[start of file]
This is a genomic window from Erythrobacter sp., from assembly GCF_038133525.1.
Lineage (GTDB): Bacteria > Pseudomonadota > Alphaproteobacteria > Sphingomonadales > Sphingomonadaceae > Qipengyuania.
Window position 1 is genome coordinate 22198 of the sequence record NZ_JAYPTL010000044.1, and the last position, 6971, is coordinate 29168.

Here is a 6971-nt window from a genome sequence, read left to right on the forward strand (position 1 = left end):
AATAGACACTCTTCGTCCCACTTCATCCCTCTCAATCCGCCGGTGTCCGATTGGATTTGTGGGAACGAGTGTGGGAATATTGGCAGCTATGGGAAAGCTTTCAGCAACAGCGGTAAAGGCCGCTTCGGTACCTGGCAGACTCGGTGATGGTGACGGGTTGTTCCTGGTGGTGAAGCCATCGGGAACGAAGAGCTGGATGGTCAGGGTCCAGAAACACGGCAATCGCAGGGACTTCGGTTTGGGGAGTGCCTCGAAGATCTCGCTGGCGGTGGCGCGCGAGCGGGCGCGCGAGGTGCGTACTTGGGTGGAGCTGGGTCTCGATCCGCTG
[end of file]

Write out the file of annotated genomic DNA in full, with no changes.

This is a genomic window from Erythrobacter sp., from assembly GCF_038133525.1.
Lineage (GTDB): Bacteria > Pseudomonadota > Alphaproteobacteria > Sphingomonadales > Sphingomonadaceae > Qipengyuania.
Window position 1 is genome coordinate 22198 of the sequence record NZ_JAYPTL010000044.1, and the last position, 6971, is coordinate 29168.

Here is a 6971-nt window from a genome sequence, read left to right on the forward strand (position 1 = left end):
AATAGACACTCTTCGTCCCACTTCATCCCTCTCAATCCGCCGGTGTCCGATTGGATTTGTGGGAACGAGTGTGGGAATATTGGCAGCTATGGGAAAGCTTTCAGCAACAGCGGTAAAGGCCGCTTCGGTACCTGGCAGACTCGGTGATGGTGACGGGTTGTTCCTGGTGGTGAAGCCATCGGGAACGAAGAGCTGGATGGTCAGGGTCCAGAAACACGGCAATCGCAGGGACTTCGGTTTGGGGAGTGCCTCGAAGATCTCGCTGGCGGTGGCGCGCGAGCGGGCGCGCGAGGTGCGTACTTGGGTGGAGCTGGGTCTCGATCCGCTG